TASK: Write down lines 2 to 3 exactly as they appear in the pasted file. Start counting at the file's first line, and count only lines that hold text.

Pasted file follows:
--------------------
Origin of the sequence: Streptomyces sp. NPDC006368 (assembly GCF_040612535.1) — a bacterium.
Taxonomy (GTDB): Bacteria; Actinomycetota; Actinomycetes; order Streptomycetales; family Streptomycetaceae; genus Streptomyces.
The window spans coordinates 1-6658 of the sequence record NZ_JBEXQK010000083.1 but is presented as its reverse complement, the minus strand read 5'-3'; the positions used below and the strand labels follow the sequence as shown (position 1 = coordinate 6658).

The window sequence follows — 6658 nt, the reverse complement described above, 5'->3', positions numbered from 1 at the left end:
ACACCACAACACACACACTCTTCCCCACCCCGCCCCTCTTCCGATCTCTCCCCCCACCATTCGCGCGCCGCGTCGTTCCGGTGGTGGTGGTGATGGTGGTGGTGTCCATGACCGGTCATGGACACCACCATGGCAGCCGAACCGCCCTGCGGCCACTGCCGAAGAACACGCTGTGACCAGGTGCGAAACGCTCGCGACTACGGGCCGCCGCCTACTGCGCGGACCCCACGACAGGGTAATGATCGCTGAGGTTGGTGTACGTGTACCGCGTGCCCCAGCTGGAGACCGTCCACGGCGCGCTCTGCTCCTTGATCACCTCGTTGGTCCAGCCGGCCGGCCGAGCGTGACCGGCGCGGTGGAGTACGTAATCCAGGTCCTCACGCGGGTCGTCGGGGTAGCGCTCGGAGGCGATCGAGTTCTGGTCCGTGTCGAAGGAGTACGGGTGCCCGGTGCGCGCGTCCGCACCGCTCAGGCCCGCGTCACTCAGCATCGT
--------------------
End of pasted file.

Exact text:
Taxonomy (GTDB): Bacteria; Actinomycetota; Actinomycetes; order Streptomycetales; family Streptomycetaceae; genus Streptomyces.
The window spans coordinates 1-6658 of the sequence record NZ_JBEXQK010000083.1 but is presented as its reverse complement, the minus strand read 5'-3'; the positions used below and the strand labels follow the sequence as shown (position 1 = coordinate 6658).